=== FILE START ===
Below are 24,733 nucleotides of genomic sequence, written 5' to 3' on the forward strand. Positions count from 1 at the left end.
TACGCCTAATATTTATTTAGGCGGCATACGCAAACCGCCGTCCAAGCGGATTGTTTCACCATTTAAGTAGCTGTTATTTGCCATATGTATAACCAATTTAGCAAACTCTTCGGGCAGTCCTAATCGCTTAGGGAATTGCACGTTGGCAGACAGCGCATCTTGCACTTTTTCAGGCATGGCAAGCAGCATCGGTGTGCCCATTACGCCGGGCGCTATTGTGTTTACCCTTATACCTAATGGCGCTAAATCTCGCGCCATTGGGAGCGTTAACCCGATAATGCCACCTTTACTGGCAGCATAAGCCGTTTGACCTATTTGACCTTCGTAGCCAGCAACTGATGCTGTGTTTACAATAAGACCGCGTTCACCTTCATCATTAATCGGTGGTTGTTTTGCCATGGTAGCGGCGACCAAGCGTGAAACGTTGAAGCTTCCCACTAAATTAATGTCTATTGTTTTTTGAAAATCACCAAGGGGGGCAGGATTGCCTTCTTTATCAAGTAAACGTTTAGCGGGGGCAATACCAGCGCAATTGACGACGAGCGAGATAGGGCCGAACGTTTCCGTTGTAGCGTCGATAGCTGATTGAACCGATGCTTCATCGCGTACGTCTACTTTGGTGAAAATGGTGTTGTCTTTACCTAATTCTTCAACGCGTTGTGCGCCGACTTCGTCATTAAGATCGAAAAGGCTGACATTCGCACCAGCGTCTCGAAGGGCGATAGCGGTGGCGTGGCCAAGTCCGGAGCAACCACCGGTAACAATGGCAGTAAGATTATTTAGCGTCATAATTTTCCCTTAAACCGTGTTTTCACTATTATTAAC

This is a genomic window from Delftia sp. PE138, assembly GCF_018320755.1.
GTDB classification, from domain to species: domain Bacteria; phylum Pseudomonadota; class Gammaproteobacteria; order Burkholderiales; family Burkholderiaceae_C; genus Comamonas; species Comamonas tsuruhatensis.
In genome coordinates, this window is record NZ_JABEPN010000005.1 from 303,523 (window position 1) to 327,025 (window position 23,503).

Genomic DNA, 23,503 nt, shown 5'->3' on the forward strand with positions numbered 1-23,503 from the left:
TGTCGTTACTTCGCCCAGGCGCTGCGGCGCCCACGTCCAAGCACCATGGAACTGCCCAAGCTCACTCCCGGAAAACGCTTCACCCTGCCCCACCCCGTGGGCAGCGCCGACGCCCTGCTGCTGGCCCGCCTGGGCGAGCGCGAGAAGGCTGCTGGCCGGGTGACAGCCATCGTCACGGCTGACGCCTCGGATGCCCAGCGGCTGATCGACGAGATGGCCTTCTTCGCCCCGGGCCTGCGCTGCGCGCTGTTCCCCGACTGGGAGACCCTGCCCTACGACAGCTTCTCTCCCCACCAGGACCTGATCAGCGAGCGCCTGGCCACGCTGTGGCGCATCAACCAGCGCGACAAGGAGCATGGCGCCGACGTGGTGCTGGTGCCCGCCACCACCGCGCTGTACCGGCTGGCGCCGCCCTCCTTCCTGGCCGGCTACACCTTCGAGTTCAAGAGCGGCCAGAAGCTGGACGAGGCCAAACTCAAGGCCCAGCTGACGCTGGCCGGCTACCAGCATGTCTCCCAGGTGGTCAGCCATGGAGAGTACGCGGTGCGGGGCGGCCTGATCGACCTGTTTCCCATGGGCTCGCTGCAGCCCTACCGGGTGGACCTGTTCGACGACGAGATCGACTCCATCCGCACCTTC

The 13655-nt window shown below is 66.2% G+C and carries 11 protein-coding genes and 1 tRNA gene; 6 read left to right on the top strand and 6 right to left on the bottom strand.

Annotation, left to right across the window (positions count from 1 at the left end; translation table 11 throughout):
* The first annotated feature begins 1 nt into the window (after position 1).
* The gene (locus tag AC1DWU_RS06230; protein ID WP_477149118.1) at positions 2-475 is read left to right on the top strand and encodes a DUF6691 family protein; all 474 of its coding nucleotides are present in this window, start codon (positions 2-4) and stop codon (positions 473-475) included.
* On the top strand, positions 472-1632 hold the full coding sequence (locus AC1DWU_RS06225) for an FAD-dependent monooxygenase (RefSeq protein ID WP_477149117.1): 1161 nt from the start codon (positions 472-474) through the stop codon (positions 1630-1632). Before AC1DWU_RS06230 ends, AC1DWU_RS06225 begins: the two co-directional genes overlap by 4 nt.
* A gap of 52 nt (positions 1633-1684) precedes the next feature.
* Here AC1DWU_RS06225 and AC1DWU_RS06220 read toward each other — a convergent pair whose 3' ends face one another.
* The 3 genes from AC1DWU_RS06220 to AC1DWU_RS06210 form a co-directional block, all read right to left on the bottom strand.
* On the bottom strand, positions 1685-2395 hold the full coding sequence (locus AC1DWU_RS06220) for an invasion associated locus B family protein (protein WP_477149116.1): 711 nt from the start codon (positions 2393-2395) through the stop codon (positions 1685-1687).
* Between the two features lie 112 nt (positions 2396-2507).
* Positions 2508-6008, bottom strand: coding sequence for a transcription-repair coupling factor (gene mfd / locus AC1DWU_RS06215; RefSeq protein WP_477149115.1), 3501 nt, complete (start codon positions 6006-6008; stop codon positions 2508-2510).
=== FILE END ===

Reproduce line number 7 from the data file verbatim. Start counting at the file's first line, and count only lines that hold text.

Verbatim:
TGTCGTTACTTCGCCCAGGCGCTGCGGCGCCCACGTCCAAGCACCATGGAACTGCCCAAGCTCACTCCCGGAAAACGCTTCACCCTGCCCCACCCCGTGGGCAGCGCCGACGCCCTGCTGCTGGCCCGCCTGGGCGAGCGCGAGAAGGCTGCTGGCCGGGTGACAGCCATCGTCACGGCTGACGCCTCGGATGCCCAGCGGCTGATCGACGAGATGGCCTTCTTCGCCCCGGGCCTGCGCTGCGCGCTGTTCCCCGACTGGGAGACCCTGCCCTACGACAGCTTCTCTCCCCACCAGGACCTGATCAGCGAGCGCCTGGCCACGCTGTGGCGCATCAACCAGCGCGACAAGGAGCATGGCGCCGACGTGGTGCTGGTGCCCGCCACCACCGCGCTGTACCGGCTGGCGCCGCCCTCCTTCCTGGCCGGCTACACCTTCGAGTTCAAGAGCGGCCAGAAGCTGGACGAGGCCAAACTCAAGGCCCAGCTGACGCTGGCCGGCTACCAGCATGTCTCCCAGGTGGTCAGCCATGGAGAGTACGCGGTGCGGGGCGGCCTGATCGACCTGTTTCCCATGGGCTCGCTGCAGCCCTACCGGGTGGACCTGTTCGACGACGAGATCGACTCCATCCGCACCTTC